The right to work is one of the most important economic and social human rights. It provides job opportunities for persons capable of working and ensuring fair and satisfactory working conditions. This right is considered a basic right and necessary for the implementation and realization of a wide range of other human rights, especially the right of humans to enjoy a decent standard of living, which is an integral rooted part of human dignity. Without the right to work, people are unable to meet their basic needs, such as food, shelter, clothing and other human requirements that a dignified life requires. Many international human rights instruments stipulate the necessity of implementing the right to work for all human beings, especially the Universal Declaration of Human Rights, Article 23 of which stipulates that “Everyone has the right to work, to freedom to choose his work, just and satisfactory work conditions, and in protection against unemployment,” besides the International Covenant on Economic, Social and Cultural Rights, which stipulates in Article 6 that every individual has the right to work, which includes the right of every person to have the possibility of earning his living by his freely chosen work.
There is a close connection between the right to work and the right to enjoy just and satisfactory conditions of work and related trade union rights. States should therefore commit to ensuring fair wages, respecting the principle of equal pay for work of equal value, and equal pay for work of equal value. It should also be ensured that workers receive a minimum wage that is sufficient to secure a decent standard of living for themselves and their families. Moreover, workers must enjoy safe and healthy working conditions that do not infringe on human dignity. A reasonable number of working hours must be determined for employees, in addition to their enjoyment of rest and leisure time and periodic paid vacations.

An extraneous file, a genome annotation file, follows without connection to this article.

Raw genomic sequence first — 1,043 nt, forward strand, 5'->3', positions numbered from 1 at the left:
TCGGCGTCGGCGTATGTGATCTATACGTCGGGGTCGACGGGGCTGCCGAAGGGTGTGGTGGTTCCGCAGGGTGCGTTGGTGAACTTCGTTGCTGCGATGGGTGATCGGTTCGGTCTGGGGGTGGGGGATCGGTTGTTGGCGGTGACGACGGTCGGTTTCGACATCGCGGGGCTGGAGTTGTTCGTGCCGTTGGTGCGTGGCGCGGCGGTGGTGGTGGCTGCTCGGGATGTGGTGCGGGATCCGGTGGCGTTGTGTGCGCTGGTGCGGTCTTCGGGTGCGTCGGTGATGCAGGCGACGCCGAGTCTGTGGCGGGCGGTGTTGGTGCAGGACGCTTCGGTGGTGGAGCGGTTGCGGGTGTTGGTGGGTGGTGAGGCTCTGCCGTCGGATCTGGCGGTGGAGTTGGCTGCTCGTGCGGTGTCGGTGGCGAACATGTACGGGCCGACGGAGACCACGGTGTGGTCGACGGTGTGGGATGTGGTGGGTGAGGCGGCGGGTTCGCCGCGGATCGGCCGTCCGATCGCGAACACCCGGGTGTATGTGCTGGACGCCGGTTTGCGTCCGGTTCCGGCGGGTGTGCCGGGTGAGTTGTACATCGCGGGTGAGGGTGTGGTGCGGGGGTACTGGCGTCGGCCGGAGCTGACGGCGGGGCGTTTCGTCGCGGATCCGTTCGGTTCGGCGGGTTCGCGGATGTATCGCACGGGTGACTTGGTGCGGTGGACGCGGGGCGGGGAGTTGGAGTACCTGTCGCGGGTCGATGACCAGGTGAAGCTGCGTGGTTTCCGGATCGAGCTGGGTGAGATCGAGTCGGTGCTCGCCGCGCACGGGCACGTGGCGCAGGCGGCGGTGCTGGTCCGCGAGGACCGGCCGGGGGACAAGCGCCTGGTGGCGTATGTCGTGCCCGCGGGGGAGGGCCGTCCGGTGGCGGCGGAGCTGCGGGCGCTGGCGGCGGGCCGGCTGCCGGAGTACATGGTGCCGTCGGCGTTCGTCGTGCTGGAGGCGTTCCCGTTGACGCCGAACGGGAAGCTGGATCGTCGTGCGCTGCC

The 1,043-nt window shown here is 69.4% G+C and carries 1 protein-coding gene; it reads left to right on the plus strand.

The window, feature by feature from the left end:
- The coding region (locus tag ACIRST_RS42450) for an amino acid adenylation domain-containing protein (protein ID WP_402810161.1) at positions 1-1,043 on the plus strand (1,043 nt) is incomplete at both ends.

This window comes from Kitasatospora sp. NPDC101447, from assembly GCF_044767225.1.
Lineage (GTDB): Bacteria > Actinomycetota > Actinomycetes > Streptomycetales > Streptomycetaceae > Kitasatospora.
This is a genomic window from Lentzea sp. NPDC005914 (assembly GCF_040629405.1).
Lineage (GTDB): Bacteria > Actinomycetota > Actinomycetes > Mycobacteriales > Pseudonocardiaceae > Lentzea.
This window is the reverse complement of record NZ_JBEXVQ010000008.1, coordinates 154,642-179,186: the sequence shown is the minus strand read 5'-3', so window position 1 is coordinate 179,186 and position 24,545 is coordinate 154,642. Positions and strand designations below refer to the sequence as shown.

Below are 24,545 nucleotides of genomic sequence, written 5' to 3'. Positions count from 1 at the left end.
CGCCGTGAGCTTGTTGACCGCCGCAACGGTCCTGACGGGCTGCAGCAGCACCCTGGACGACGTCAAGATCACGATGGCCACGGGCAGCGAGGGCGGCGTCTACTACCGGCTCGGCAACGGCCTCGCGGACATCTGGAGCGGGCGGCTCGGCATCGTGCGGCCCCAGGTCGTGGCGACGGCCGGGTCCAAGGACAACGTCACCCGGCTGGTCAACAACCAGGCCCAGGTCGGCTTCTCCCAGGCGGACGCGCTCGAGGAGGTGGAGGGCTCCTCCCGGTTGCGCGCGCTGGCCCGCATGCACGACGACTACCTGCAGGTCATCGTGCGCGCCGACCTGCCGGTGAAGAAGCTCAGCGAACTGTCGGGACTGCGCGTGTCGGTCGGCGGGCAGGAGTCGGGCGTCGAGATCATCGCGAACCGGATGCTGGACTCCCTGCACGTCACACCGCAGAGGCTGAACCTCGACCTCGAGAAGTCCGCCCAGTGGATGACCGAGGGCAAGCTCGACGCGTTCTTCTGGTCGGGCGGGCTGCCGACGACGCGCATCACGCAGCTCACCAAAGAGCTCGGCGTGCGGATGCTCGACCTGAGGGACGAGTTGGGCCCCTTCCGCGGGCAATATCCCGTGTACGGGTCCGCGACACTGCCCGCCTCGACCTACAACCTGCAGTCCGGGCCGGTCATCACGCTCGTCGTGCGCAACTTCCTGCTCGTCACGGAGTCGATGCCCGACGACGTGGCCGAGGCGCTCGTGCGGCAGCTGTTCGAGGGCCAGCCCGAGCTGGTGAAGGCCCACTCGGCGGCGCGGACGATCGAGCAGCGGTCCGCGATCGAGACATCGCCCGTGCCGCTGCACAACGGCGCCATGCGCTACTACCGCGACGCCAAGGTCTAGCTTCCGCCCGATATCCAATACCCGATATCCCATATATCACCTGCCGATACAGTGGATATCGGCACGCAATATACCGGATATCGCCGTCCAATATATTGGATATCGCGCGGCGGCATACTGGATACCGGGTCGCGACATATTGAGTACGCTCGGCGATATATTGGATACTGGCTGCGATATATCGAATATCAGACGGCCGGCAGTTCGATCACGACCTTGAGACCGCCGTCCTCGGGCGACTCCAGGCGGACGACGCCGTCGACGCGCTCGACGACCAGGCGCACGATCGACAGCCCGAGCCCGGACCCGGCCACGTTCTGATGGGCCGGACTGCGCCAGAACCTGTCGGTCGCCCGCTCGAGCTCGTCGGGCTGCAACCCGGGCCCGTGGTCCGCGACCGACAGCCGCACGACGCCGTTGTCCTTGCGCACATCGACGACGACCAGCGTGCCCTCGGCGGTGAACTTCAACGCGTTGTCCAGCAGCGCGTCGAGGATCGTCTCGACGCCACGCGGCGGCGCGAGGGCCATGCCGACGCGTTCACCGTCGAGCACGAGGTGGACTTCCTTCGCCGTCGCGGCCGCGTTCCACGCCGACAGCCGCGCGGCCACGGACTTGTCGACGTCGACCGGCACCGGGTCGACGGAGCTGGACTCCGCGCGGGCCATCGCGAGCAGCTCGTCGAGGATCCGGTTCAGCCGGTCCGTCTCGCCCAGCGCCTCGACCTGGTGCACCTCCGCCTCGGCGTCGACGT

Although international human rights instruments have guaranteed the right to work for all individuals without discrimination, including the Universal Declaration of Human Rights and the International Covenant on Economic, Social and Cultural Rights, however, the right to work and protection from unemployment continues to face widespread violations in many countries worldwide. In the Gaza Strip, for example, repeated Israeli military attacks, as well as the siege and restrictions imposed by the Israeli occupation authorities on the movement of goods and individuals from and to Gaza nearly 16 years ago, caused and increase in the unemployment rates to unprecedented levels. According to the latest official statistics of Maat in this context, the unemployment rate in the Gaza Strip has reached about 46% due to the siege and restrictions imposed by the Israeli occupation authorities, meaning that the unemployment rate in the besieged Gaza Strip is among the highest levels in the world.
Within the framework of the 30 x 50 Human Rights for All Campaign launched by Maat for Peace, Development and Human Rights to raise awareness of the articles of the Universal Declaration of Human Rights, and coinciding with the wave of systematic violence unleashed by the Israeli occupation forces on the Gaza Strip, Maat presents this report, which focuses on the implementation of Article 23 of the Universal Declaration of Human Rights regarding the right to work and protection from unemployment, by focusing in particular on the impact of the siege and restrictions imposed by the Israeli occupation authorities on the right to work in Gaza Strip. In light of the above, Maat addresses two main axes, the first axis focuses on the right to work in international human rights conventions, while the second axis focuses on the impact of the siege on the right to work in the Gaza Strip, which we will discuss in detail in the two axes covered by the report.